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Sather Financial Group

120 E Constitution St
Victoria, TX 77901

(361) 570-1800


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Are You Ready For A Flood?

This past week marked the 11th anniversary of Hurricane Katrina—the costliest natural disaster in US history. If we had forgotten how cruel Mother Nature can be, look east to our neighbors in Baton Rouge or think back to the heavy rains Texas endured in May.

Only in Texas could we go from being under a burn-ban one day to a flash flood watch the next day.

When we discuss things like this with clients, we recommend they get flood insurance. This is frequently met with resistance as they say, “But I don’t live in a flood zone.”

According to the National Flood Insurance Program, more than one-third of the Federal disaster assistance goes to people outside of mapped high-risk flood areas.

In Louisiana, only 42% of homes in high-risk areas had flood insurance while a mere 12.5% in low and moderate-risk zones had coverage. Unfortunately, the flooding in Louisiana brought five feet of water into neighborhoods outside the defined flood zones.

More than 40,000 homes in Louisiana have been damaged or destroyed with the Federal Emergency Management Agency receiving more than 95,000 calls for help.

However, according to, over the past 5 years all 50 states have experienced flooding. As such, you are smart to prepare now.

In thinking through this, recognize that a standard homeowner’s policy offers coverage from wind damage, but not flood damage.

Don’t procrastinate. It usually takes 30 days to bind coverage—assuming there is not a named storm barreling your way. If there is, you will not be able to bind coverage until a named threat passes.

The Gulf of Mexico has not had a hurricane enter or develop in its waters since September 2013. That is the longest streak without a hurricane in 130 years. Although that has been nice, we are probably due. Remember that hurricane season runs through November, so there is plenty of immediate exposure.

It seems that on a frequently recurring basis we experience the “100-Year Storm.” Either our models are wrong or things are happening which have increased previous risks. Although we know that flooding can happen as a result of hurricanes, it can also happen as a result of winter storms and snowmelt, too.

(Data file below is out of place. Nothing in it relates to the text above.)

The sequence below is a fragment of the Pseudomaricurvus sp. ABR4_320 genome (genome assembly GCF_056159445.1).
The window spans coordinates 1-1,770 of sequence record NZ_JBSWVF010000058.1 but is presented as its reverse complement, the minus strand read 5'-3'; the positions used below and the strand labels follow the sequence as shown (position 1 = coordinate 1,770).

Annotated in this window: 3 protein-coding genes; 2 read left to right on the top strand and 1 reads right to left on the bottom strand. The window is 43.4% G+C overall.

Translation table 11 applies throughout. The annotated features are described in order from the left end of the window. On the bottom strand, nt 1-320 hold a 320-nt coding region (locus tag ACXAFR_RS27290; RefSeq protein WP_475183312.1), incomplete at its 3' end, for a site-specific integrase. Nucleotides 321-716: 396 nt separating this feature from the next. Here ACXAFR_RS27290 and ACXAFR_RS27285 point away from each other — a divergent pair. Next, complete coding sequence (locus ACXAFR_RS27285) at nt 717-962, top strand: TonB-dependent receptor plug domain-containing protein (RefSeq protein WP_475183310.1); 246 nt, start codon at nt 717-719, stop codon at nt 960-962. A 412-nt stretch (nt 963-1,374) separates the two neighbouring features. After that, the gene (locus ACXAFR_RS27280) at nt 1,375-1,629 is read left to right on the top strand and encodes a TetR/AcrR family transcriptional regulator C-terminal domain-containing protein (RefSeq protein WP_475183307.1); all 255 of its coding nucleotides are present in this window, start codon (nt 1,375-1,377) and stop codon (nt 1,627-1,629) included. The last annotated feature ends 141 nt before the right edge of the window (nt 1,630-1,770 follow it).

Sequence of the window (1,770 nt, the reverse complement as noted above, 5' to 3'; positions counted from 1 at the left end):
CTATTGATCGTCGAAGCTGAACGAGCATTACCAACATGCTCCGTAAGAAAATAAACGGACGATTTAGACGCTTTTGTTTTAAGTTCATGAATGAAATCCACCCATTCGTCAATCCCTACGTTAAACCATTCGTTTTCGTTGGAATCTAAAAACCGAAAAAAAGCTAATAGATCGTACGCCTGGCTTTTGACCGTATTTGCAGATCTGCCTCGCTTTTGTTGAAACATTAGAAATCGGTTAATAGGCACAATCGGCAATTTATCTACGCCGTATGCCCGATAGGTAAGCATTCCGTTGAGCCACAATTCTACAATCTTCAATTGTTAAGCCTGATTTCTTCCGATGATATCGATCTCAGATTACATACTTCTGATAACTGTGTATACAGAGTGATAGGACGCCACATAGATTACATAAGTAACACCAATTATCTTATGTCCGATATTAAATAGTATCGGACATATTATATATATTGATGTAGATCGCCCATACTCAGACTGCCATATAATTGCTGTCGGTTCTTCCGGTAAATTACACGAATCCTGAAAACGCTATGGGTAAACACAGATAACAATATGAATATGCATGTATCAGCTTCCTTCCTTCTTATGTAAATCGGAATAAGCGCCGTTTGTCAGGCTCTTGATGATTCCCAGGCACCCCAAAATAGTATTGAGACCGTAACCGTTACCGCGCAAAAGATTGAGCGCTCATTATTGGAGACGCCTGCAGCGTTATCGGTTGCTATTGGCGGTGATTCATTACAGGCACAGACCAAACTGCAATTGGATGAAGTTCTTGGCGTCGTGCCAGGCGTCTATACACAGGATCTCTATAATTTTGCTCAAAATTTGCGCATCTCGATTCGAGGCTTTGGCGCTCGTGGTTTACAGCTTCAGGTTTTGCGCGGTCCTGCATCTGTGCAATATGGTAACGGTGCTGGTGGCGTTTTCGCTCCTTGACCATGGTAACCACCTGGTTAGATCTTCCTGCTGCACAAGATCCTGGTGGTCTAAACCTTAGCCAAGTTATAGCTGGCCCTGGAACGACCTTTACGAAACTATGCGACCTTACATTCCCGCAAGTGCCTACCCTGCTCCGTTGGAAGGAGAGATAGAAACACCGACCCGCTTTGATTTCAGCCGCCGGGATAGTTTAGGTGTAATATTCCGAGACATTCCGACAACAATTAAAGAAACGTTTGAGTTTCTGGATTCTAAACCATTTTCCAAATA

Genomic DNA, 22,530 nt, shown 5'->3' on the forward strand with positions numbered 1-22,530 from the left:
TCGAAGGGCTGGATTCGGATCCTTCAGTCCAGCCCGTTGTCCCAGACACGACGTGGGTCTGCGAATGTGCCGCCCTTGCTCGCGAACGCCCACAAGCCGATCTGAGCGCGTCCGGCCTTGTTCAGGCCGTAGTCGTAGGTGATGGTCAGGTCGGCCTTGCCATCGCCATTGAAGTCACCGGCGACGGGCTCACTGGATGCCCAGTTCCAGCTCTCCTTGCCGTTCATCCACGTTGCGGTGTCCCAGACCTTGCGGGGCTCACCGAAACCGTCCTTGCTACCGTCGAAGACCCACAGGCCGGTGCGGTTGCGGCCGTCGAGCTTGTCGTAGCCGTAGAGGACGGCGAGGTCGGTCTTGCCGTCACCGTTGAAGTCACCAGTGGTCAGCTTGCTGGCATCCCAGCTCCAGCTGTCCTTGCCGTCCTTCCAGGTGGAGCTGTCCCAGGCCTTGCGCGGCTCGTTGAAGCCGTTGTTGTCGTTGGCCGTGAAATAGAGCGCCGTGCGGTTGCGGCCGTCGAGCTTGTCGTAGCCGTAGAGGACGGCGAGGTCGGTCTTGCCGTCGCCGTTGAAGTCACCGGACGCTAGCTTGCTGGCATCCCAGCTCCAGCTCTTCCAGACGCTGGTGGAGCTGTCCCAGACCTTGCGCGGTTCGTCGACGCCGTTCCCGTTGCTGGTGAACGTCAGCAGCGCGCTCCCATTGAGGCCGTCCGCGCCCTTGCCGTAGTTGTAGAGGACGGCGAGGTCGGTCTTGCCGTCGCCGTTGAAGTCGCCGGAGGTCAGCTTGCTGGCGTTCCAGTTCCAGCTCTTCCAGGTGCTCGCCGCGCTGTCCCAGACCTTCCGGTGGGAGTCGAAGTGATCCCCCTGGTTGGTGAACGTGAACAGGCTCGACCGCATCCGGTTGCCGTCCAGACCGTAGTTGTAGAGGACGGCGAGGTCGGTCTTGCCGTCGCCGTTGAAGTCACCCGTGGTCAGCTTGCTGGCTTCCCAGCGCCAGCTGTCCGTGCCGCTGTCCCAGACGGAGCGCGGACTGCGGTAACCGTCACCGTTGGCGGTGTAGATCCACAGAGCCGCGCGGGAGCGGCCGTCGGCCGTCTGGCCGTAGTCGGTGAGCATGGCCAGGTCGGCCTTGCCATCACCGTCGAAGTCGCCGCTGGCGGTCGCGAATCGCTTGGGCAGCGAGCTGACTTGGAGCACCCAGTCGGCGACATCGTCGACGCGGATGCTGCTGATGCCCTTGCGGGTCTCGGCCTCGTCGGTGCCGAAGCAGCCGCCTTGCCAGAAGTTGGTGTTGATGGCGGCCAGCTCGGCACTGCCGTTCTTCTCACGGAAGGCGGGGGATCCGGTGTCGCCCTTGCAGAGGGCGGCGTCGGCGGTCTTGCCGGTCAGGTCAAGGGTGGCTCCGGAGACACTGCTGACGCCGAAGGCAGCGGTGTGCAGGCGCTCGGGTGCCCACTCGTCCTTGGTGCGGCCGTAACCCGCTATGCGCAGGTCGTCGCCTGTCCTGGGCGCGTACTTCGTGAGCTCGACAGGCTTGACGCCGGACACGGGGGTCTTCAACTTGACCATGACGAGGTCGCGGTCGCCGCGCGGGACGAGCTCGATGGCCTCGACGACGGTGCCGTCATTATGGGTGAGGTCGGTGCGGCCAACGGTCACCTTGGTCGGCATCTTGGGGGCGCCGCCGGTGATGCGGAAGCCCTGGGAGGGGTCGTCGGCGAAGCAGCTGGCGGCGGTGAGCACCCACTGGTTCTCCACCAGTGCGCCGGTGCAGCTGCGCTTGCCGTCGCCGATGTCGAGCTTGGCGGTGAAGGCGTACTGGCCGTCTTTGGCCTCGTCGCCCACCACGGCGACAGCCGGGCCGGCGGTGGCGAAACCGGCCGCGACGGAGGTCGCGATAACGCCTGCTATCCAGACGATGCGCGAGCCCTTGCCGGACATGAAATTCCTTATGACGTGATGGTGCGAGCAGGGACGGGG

Furthermore, new land and road development increases risks as natural runoff paths are altered or compromised.

Get enough coverage. The standard flood policy for a single family home only provides $250,000 of coverage on the structure and $100,000 on the contents. With home sizes consistently increasing, along with the cost per square foot, wise consumers will determine if they need a surplus insurance policy to cover any value above base policy limits.

Make sure you have renter’s coverage. Approximately 60% of the people who rent an apartment or house don’t have renter’s insurance. Although your landlord is responsible for the physical premises, they do not cover your possessions. This coverage is usually quite affordable and covers a wide variety of perils.

Take pictures or video and store them safely. The time to document what you have is when you can calmly and logically assess your assets and get appraisals. Take pictures and store them in a safe deposit box or upload them to the cloud. You don’t want to try to remember what you had after five feet of water has stagnated in your residence for several days.

Get your “bug-out” bag ready. If you have a flood, the odds increase significantly that you will not be able to occupy your residence for quite some time. Make a list of what you would need if you were going on a ten day trip out of the country. A short list should include medicines, food, important documents, keys, codes, cash, cell-phone and phone numbers. Not only do you need to plan for the humans in your life, but the furry family members, too.

There are few things in your life that are less sexy than flood insurance or planning. However, if and when you need it, a small amount of planning now will offer tremendous resources for you and your family when you need it most.

Dave Sather is a Certified Financial Planner™ and owner of Sather Financial Group. His column, Money Matters, publishes every other week.